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Updated 10:00 AM March 14, 2005
 

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  Research
Study suggests keep eye on teens, but forego the microscope

A U-M study published in the March issue of the journal Developmental Psychology shows that giving teens too little freedom can put them at risk.

"Parents of young teens have to maintain a delicate balance in exercising control over their children's social behavior," says Pamela Davis-Kean, a psychologist with the Institute for Social Research and a co-author of the study with Sara Goldstein, now at the University of New Orleans, and U-M psychologist Jacquelynne Eccles.

"This study confirms that young teens who spend a lot of free time with friends in the absence of adult supervision are likely to get into trouble later in high school. But it also shows that problems are likely to develop when parents are intrusive and monitor teens too closely."

For the study, Goldstein, Davis-Kean and Eccles analyzed longitudinal data on 1,357 adolescents from Maryland schools. Participants were interviewed three times—in 7th grade, the summer after 8th grade and in 11th grade. At the time of the first interview, their parents or primary caregivers also were questioned.

The seventh-graders were asked about the emotional tone of their relationship with their parents, the extent to which their parents had control over their daily activities and how intrusive they felt their parents were.

The researchers also asked teens and their parents about drug and alcohol use, sexual activity, school problems and delinquent behavior such as vandalism and theft. Finally, they assessed the amount of unsupervised time teens spent with their friends, whether their friends had been in trouble, and whether they felt it was OK to break parental rules to keep on good terms with their friends.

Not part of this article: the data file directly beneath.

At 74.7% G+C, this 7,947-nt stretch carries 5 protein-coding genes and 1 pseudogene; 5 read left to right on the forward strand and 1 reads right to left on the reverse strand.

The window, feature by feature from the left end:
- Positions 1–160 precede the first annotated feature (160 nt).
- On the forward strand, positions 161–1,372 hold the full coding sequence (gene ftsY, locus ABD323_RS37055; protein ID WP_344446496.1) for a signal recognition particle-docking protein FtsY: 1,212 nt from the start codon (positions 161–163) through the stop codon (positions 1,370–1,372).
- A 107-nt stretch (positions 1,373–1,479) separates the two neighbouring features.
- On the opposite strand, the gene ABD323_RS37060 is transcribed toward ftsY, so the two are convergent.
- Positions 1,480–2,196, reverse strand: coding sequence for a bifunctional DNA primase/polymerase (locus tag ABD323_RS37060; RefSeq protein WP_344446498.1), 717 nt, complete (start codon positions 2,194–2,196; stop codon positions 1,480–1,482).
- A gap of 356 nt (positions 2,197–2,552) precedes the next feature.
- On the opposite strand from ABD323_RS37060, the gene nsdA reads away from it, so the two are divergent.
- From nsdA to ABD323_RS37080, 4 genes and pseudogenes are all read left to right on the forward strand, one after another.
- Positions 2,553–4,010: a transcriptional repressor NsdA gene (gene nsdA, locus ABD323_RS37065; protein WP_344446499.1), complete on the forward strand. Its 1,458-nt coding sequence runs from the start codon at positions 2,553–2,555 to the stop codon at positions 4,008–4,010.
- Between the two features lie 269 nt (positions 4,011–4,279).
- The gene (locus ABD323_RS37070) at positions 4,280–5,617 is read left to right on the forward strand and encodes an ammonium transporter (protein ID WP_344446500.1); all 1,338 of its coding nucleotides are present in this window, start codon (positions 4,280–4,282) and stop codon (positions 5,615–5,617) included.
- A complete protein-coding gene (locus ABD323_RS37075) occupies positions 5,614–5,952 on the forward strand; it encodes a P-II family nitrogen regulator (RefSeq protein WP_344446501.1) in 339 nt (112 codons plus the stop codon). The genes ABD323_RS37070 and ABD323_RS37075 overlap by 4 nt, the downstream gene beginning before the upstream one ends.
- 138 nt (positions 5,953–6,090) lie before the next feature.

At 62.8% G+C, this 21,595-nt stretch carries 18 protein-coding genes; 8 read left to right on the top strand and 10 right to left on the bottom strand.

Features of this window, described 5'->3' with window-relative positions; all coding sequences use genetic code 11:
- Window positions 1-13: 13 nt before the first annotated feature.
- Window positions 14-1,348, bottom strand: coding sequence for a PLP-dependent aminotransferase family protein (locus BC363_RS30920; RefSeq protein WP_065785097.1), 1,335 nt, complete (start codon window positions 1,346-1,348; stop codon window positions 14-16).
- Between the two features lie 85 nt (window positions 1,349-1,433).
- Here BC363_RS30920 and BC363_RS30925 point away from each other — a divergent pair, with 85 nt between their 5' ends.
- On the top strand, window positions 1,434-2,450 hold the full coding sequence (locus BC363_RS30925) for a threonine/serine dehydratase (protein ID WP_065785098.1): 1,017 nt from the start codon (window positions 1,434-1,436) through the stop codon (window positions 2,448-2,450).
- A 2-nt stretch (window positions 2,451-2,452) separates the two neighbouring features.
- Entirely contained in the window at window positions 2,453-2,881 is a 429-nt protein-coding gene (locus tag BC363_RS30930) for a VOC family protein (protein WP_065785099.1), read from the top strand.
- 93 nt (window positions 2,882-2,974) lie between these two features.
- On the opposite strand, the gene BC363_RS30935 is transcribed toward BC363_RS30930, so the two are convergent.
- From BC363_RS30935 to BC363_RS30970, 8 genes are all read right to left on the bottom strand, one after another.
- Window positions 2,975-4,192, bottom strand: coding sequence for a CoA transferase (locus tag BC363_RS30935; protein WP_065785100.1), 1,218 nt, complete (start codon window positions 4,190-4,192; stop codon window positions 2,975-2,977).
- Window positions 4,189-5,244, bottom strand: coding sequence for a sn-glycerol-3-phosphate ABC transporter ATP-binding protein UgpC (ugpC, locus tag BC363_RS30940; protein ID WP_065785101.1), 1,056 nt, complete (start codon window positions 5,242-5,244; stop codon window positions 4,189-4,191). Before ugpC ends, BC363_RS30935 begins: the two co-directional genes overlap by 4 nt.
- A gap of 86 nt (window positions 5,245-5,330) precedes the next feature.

After controlling for any current behavior problems, the researchers found that the quality of teens' relationships with their parents when they were in 7th grade predicted behavior problems when they were juniors in high school.

"In general, the stronger and warmer the relationship between the parent and the child, the less likely the teen was to become involved with risky peers or to develop potentially problematic ways of thinking about peers," the authors noted.

Their relationship with parents also predicted how much unsupervised time they later spent with friends, including those who weren't deemed "good influences" by parents.

"Seventh-graders who said their parents permitted a high degree of autonomy and freedom to decide who they spent time with, how late they could stay out at night, whether they could date, and other day-to-day activities were likely to do a lot of unsupervised socializing in 8th grade and that in turn put them at risk for problems in 11th grade," Goldstein says.

But seventh-graders who felt their parents were highly intrusive, limited their freedom and tried to supervise their daily activities too closely also were more likely to have higher levels of unsupervised socializing in 8th grade. Moreover, they tended to pick friends who engaged in risky behaviors.

While the findings may initially make struggling parents of young teens feel like they're in a no-win situation, the authors point out that there are some things parents can do to increase the chances their children will stay out of trouble.

"Talk with teens about picking an after-school activity they enjoy, and that's likely to have a fair degree of adult supervision," Davis-Kean says. "Try to create an atmosphere where teens feel comfortable volunteering information about their whereabouts and their friends.

"If teens decide for themselves to tell parents about their social lives, rather than make parents drag the information out of them, they might be less likely to feel that parents are being overly intrusive."

The National Institute of Child Health and Development and the W.T. Grant Foundation funded the research.

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